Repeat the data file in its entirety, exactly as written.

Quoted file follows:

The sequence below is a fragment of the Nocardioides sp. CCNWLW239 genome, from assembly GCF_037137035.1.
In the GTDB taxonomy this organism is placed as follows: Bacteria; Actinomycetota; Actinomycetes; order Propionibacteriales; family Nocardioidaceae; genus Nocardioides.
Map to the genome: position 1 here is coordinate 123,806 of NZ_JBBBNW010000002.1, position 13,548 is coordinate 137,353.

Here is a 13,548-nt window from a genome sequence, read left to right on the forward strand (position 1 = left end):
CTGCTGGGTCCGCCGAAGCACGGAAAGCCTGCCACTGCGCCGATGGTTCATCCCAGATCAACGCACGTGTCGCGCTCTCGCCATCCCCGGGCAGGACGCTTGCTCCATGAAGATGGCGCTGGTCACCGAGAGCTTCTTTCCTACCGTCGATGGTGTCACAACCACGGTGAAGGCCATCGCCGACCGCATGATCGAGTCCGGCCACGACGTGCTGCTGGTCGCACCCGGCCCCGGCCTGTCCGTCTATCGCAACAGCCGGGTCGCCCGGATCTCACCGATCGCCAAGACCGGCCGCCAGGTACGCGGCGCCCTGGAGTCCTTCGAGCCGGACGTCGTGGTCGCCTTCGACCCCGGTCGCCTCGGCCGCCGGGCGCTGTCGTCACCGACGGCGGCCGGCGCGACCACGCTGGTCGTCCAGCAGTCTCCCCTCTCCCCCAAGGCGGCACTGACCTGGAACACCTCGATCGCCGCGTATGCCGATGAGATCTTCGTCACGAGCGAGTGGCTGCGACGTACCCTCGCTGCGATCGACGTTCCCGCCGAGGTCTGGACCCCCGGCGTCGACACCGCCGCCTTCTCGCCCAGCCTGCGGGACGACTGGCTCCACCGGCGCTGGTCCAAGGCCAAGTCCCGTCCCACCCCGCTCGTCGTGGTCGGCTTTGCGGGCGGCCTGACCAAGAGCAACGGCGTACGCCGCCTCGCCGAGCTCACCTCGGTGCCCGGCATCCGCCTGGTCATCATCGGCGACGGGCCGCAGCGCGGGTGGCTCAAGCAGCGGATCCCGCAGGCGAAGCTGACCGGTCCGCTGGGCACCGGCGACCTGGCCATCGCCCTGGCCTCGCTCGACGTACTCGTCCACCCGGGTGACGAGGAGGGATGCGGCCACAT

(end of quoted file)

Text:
The sequence below is a fragment of the Nocardioides sp. CCNWLW239 genome, from assembly GCF_037137035.1.
In the GTDB taxonomy this organism is placed as follows: Bacteria; Actinomycetota; Actinomycetes; order Propionibacteriales; family Nocardioidaceae; genus Nocardioides.
Map to the genome: position 1 here is coordinate 123,806 of NZ_JBBBNW010000002.1, position 13,548 is coordinate 137,353.

Here is a 13,548-nt window from a genome sequence, read left to right on the forward strand (position 1 = left end):
CTGCTGGGTCCGCCGAAGCACGGAAAGCCTGCCACTGCGCCGATGGTTCATCCCAGATCAACGCACGTGTCGCGCTCTCGCCATCCCCGGGCAGGACGCTTGCTCCATGAAGATGGCGCTGGTCACCGAGAGCTTCTTTCCTACCGTCGATGGTGTCACAACCACGGTGAAGGCCATCGCCGACCGCATGATCGAGTCCGGCCACGACGTGCTGCTGGTCGCACCCGGCCCCGGCCTGTCCGTCTATCGCAACAGCCGGGTCGCCCGGATCTCACCGATCGCCAAGACCGGCCGCCAGGTACGCGGCGCCCTGGAGTCCTTCGAGCCGGACGTCGTGGTCGCCTTCGACCCCGGTCGCCTCGGCCGCCGGGCGCTGTCGTCACCGACGGCGGCCGGCGCGACCACGCTGGTCGTCCAGCAGTCTCCCCTCTCCCCCAAGGCGGCACTGACCTGGAACACCTCGATCGCCGCGTATGCCGATGAGATCTTCGTCACGAGCGAGTGGCTGCGACGTACCCTCGCTGCGATCGACGTTCCCGCCGAGGTCTGGACCCCCGGCGTCGACACCGCCGCCTTCTCGCCCAGCCTGCGGGACGACTGGCTCCACCGGCGCTGGTCCAAGGCCAAGTCCCGTCCCACCCCGCTCGTCGTGGTCGGCTTTGCGGGCGGCCTGACCAAGAGCAACGGCGTACGCCGCCTCGCCGAGCTCACCTCGGTGCCCGGCATCCGCCTGGTCATCATCGGCGACGGGCCGCAGCGCGGGTGGCTCAAGCAGCGGATCCCGCAGGCGAAGCTGACCGGTCCGCTGGGCACCGGCGACCTGGCCATCGCCCTGGCCTCGCTCGACGTACTCGTCCACCCGGGTGACGAGGAGGGATGCGGCCACAT